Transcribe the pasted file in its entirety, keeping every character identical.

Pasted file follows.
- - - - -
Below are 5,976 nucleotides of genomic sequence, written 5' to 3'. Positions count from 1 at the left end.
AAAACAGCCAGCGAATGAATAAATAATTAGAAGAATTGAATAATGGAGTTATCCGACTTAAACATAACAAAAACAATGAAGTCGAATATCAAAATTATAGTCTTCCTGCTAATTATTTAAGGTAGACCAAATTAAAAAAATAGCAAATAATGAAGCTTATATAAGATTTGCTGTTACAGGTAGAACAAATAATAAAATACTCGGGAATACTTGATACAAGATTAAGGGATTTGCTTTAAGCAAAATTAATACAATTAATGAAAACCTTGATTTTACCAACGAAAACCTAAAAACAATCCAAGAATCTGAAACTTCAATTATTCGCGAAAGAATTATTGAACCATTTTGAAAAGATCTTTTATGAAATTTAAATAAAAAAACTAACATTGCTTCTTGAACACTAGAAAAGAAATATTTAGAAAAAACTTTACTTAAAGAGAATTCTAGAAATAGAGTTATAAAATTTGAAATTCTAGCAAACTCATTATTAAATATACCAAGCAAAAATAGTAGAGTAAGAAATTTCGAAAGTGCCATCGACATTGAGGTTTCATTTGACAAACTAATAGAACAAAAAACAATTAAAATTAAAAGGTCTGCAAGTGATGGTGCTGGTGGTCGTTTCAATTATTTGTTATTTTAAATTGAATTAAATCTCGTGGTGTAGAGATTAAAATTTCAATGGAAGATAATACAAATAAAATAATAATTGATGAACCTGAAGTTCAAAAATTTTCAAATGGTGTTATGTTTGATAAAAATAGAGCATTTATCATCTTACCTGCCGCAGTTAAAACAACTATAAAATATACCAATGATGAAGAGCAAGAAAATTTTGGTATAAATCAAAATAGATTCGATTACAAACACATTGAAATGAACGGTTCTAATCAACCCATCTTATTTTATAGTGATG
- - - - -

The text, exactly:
Below are 5,976 nucleotides of genomic sequence, written 5' to 3'. Positions count from 1 at the left end.
AAAACAGCCAGCGAATGAATAAATAATTAGAAGAATTGAATAATGGAGTTATCCGACTTAAACATAACAAAAACAATGAAGTCGAATATCAAAATTATAGTCTTCCTGCTAATTATTTAAGGTAGACCAAATTAAAAAAATAGCAAATAATGAAGCTTATATAAGATTTGCTGTTACAGGTAGAACAAATAATAAAATACTCGGGAATACTTGATACAAGATTAAGGGATTTGCTTTAAGCAAAATTAATACAATTAATGAAAACCTTGATTTTACCAACGAAAACCTAAAAACAATCCAAGAATCTGAAACTTCAATTATTCGCGAAAGAATTATTGAACCATTTTGAAAAGATCTTTTATGAAATTTAAATAAAAAAACTAACATTGCTTCTTGAACACTAGAAAAGAAATATTTAGAAAAAACTTTACTTAAAGAGAATTCTAGAAATAGAGTTATAAAATTTGAAATTCTAGCAAACTCATTATTAAATATACCAAGCAAAAATAGTAGAGTAAGAAATTTCGAAAGTGCCATCGACATTGAGGTTTCATTTGACAAACTAATAGAACAAAAAACAATTAAAATTAAAAGGTCTGCAAGTGATGGTGCTGGTGGTCGTTTCAATTATTTGTTATTTTAAATTGAATTAAATCTCGTGGTGTAGAGATTAAAATTTCAATGGAAGATAATACAAATAAAATAATAATTGATGAACCTGAAGTTCAAAAATTTTCAAATGGTGTTATGTTTGATAAAAATAGAGCATTTATCATCTTACCTGCCGCAGTTAAAACAACTATAAAATATACCAATGATGAAGAGCAAGAAAATTTTGGTATAAATCAAAATAGATTCGATTACAAACACATTGAAATGAACGGTTCTAATCAACCCATCTTATTTTATAGTGATG